A newly adopted pet needs veterinary care and lots of loveYou’ve found the perfect pet at your local shelter, rescue, reputable breeder – or maybe you’ve fallen in love with a friend’s kittens. It’s time to bring your new pet home, but now what? Maybe you’ve never had a pet before, or maybe you’ve always adopted older pets and now you have a new puppy or kitten – or vice versa.

Newly adopted pets are so exciting, fun, and rewarding. But, it’s also a big responsibility. Beverly Hills Veterinary Associates has some ideas for how to help your new pet become acclimated to your home, your family, and your life.

Before you bring your newly adopted pet home

Determine where your new pet will be spending most of his or her time. In the beginning, a smaller, safe, and secure space is important until your pet gets acclimated.

  • A kitchen for a dog or puppy
  • A laundry room or mudroom, or small bedroom for a cat

New pets may forget their house training or litter box training for a few days with the stress of a move (you know how stressful moving is on you – same for a pet!). In addition:

Make your home pet safe – Pets can (and do) get into things, so make sure your house and yard are pet safe. Store any chemicals, essential oils, toxic houseplants, and medications out of pet’s reach. Cats are amazing athletes and will climb and jump, so make sure any valuables are out of harm’s way.

Bone up – Training your pet will begin right away, so make sure you and your family are on the same page with what commands will be used and what will be expected (er, allowed) with your new pet.

Stock up on supplies – Every pet will need some basic supplies to help him or her feel at home. Research what’s needed for your individual species of pet and make sure you contact us with any questions or concerns. We’re here to help!

Get ID – If your pet was adopted from a shelter or rescue, chances are he’s already microchipped. Make sure you register the chip with your contact information right away. Bring an ID tag and collar with your to pick up your new pet, so that there is an extra safety measure for the car ride home as well as those first few uneasy days.

The First Day

There will be an adjustment period after bringing home any newly adopted pet, but you can help to smooth the transition with our tips:

  • Your new pet needs time, patience, and understanding to acclimate to his new home. Give him some time with your family alone before introducing him to all your friends and extended family.
  • Make sure your children know how to approach your new pet without overwhelming them.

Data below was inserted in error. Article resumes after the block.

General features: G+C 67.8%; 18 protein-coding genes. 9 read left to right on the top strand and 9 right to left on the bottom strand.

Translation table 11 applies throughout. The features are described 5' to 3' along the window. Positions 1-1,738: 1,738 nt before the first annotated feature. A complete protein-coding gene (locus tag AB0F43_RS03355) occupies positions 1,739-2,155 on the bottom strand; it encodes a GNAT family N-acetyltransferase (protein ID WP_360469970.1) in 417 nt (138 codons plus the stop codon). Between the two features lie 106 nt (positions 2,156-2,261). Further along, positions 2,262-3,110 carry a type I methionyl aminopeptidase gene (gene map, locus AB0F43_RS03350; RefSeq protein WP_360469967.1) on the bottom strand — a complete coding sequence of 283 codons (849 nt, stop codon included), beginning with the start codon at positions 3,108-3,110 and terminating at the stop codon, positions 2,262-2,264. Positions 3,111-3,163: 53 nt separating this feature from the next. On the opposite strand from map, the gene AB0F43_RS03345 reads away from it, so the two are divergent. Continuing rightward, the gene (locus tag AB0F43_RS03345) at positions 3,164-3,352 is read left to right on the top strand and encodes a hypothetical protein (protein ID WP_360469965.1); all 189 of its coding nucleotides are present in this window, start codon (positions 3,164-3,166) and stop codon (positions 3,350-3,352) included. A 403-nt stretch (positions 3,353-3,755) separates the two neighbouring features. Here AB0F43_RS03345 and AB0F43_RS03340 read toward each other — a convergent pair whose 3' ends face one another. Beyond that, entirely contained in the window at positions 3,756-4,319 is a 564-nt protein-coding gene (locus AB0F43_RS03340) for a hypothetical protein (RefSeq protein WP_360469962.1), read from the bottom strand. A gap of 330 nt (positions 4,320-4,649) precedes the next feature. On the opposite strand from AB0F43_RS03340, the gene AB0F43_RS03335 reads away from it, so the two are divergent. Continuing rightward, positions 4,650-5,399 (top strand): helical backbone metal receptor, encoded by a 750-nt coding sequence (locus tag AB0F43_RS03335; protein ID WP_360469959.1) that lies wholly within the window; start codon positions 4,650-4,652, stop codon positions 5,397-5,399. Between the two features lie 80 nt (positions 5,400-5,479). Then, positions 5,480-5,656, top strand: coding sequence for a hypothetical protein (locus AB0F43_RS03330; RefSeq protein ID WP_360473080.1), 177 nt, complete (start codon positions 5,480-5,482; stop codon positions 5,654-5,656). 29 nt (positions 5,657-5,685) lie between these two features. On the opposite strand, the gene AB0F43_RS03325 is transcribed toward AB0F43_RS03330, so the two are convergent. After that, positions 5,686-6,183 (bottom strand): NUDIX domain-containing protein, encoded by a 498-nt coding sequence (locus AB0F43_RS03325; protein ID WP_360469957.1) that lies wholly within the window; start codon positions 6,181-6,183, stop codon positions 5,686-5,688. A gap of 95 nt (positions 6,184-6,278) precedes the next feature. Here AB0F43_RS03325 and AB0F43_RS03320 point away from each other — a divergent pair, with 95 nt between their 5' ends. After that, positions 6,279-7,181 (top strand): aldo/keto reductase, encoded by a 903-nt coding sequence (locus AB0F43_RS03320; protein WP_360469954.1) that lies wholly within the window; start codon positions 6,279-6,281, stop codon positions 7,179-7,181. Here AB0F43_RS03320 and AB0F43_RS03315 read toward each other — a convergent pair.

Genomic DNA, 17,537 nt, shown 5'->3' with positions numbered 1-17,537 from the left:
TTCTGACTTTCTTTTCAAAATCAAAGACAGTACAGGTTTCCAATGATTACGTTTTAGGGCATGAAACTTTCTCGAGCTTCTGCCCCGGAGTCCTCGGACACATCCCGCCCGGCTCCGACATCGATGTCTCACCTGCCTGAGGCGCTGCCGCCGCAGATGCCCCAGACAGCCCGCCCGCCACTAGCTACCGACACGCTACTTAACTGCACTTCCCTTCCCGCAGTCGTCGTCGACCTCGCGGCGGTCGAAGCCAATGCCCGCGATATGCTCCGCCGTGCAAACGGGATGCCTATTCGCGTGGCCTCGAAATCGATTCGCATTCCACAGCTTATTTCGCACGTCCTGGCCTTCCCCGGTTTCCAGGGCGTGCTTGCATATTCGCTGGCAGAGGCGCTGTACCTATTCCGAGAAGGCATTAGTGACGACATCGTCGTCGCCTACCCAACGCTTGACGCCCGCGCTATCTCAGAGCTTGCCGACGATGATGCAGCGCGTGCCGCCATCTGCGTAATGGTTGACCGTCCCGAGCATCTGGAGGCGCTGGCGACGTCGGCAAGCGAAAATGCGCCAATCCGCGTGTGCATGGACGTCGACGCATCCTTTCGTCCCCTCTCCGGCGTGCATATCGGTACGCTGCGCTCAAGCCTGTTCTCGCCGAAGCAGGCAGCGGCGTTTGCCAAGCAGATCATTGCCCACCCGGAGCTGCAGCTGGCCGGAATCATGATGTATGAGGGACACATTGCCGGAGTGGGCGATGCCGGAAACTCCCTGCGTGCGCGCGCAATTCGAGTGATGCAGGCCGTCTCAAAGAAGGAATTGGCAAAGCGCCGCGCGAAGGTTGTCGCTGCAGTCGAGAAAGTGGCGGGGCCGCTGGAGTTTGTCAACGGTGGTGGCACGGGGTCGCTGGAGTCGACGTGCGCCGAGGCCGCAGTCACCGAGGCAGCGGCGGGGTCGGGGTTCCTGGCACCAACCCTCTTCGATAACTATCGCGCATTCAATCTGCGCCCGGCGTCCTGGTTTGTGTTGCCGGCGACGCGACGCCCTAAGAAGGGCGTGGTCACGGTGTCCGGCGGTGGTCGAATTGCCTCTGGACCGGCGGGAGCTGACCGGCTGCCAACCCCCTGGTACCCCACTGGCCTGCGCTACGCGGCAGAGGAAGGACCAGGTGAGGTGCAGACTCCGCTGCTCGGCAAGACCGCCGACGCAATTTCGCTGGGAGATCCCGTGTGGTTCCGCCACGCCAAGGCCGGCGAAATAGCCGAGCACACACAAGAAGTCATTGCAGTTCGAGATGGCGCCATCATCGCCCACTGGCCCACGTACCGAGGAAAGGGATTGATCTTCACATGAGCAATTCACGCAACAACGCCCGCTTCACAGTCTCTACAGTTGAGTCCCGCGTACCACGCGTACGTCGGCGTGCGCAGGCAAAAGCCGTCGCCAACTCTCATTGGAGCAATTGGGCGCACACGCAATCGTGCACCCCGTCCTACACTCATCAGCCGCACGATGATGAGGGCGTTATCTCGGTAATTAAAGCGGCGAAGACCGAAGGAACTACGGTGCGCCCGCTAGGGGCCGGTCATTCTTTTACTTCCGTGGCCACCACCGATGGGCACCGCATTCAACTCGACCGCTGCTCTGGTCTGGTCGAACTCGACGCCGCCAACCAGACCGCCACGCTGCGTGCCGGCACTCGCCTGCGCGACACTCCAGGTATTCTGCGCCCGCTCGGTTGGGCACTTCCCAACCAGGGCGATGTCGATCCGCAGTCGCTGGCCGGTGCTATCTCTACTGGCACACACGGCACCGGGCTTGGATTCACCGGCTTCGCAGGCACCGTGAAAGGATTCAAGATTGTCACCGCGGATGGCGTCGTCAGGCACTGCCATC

• Set a routine for feeding and going to the bathroom. When you pick up your new pet, ask what he has been fed, and when. Then, try to stick to that routine for awhile. If you do wish to change pet food, do so over a period of 7-10 days, gradually mixing more and more of the new diet in (sudden change to diet can cause vomiting and diarrhea).
  • When you first bring your new pet home, take him to his toileting area in the yard, or to his litter box and stay with him, allowing him to sniff, spend some time, and hopefully go to the bathroom.
  • Have a set schedule at home for feeding times, going outside to the bathroom, and exercise or play times. It will help your pet to know what to expect and he’ll acclimate faster and be more confident if he knows the routine.
  • For the first few days, plan to spend a lot of time with your new pet, observing him, getting to know him, and petting and talking to him. Try to keep things calm at first so that he’s not overwhelmed or over excited. When you leave him for the first time, keep it to a short outing so that he learns that you’ll come back, and give him positive praise for good behavior.
  • Keep in mind that if your new pet came from another home, you don’t know what kind of training (or lack thereof) and environment he came from. Certain words or even household objects (such as brooms, vacuum cleaners, or rolled up newspaper) can elicit a response that you may not expect – so go slowly when introducing new things to your pet, and watch carefully for anxious behavior.
  • Of course, we recommend that you bring your newly adopted pet in to see us within the first week, or even the first day if you suspect he’s sick or you have other pets or children. We’ll make sure he’s healthy and well, and also answer any of your questions about behavior, nutrition, preventive care, vaccinations, and training.

The Following Weeks with Your Newly Adopted Pet

Many people say that their pet’s true personality came out after a few weeks. At that time, your pet is more relaxed and knows what to expect from you and your family. Be patient and understanding, keep to your feeding, toileting, and play schedule, and maintain your kind expectations.  

After we’ve determined your pet is healthy and up to date on vaccines, you may wish to schedule training sessions or fun outings with your pet. Keep an eye on him for reactions to other pets and make sure he’s safe and having fun.

If you encounter a behavior that you’re unfamiliar with, don’t hesitate to call us for support or to schedule a consultation. By following these tips, you’ll be bonded with your newly adopted pet in no time!